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Monday, 5 January 2015

Research for Prompt Ideas

When I'm really stuck on a story idea, perhaps I'm writing to get the juices going or maybe I'm writing a project I've been waiting to write a while and all of a sudden, I'm blank...

What helps me out?

If I start with a story premise, aka the "Why" of a story, it's easy to get writing from there... here's what I mean.


The reality is that the "Why" gives you everything you need to know. The emotion, the motivation, and some might argue it is usually the basis of plot. What it doesn't give you is the particulars and that's easy! It's called research.

If I know why someone would like to buy a piece of pie, it will dictate everything about the pie, the person who made it, where they choose to purchase it and the emotion they get when they eat it. This is the story.

To write, you now need everything else: Who, what, where, how? This is filled in by figuring out the details.

Let's stick with pie!


Pie is delicious, but besides my few abysmal attempts at making some and sloshing it into a pan with granola and calling it a "Crumble" I don't know a whole lot about it. So, writing a short story about pie, I'd start with a google search.

This tells me a few things, gives me a slew of recipes, a Wikipedia entry and a lot of other great resources. Now, if you're a research guru, I already know what you're going to say: why are you encouraging online research to Wikipedia and other resources when much of the information out there is false, misleading or plagiarized!?

Truth is, I don't subscribe to the idea that any research is bad research because it all points you in a direction just make sure you check your facts. Wikipedia is great for research for one main reason, while the information within the article may be suspect, the sources backing the information can easily be verified. That is the great thing about Wiki! If I want to check who the foremost authority is on pies, I check Wikipedia because they will list them.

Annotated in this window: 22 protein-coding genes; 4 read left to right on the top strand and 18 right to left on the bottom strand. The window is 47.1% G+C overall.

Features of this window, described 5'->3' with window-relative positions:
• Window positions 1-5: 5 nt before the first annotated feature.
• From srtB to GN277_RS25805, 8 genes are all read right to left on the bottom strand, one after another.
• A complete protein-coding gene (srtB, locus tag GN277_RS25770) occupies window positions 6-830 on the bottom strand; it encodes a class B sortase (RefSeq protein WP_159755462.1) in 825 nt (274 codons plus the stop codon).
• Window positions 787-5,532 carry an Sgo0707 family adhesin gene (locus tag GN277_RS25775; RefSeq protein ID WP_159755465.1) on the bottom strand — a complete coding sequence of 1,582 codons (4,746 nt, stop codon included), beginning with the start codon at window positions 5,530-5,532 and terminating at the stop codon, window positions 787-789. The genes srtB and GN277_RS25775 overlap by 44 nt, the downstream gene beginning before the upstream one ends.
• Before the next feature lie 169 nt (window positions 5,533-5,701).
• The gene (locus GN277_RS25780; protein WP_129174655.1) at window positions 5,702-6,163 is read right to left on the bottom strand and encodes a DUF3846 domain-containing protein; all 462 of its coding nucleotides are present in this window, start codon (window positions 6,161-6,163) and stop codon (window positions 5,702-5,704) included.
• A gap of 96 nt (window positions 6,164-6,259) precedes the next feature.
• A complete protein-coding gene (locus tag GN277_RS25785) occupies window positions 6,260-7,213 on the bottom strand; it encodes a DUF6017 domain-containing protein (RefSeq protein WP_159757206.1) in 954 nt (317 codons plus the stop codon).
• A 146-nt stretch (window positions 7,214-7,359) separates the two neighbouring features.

Let's reverse this a bit...

GET SCARED by DETAILS?


My daughter in 2010, scared because I made cross eyes for the first time.
She's not sure if she should laugh or scream.
Instead, do an image search. I find if it's too early to actually attempt to get the details straight and find that the details might bog me down in what is supposed to be an easy story, then I'll get some images off the web, post them and then use them to fuel my writing. I start asking the who, where, when, how questions and answer them by staring at the image and writing. Works every time.

Or try one of the many other types of searches..... Videos, Maps, and News are all intriguing options as well. The trick is keep it simple. Don't get bogged down or else you're off following a link from Wikipedia to a specialist site, on to a company that sells pie and then onward to a county known for their blue ribbon pies and you lose sight of why you were looking up pies at all!

Do you use research to fuel the creative fire?! Tell me how in the comments below.

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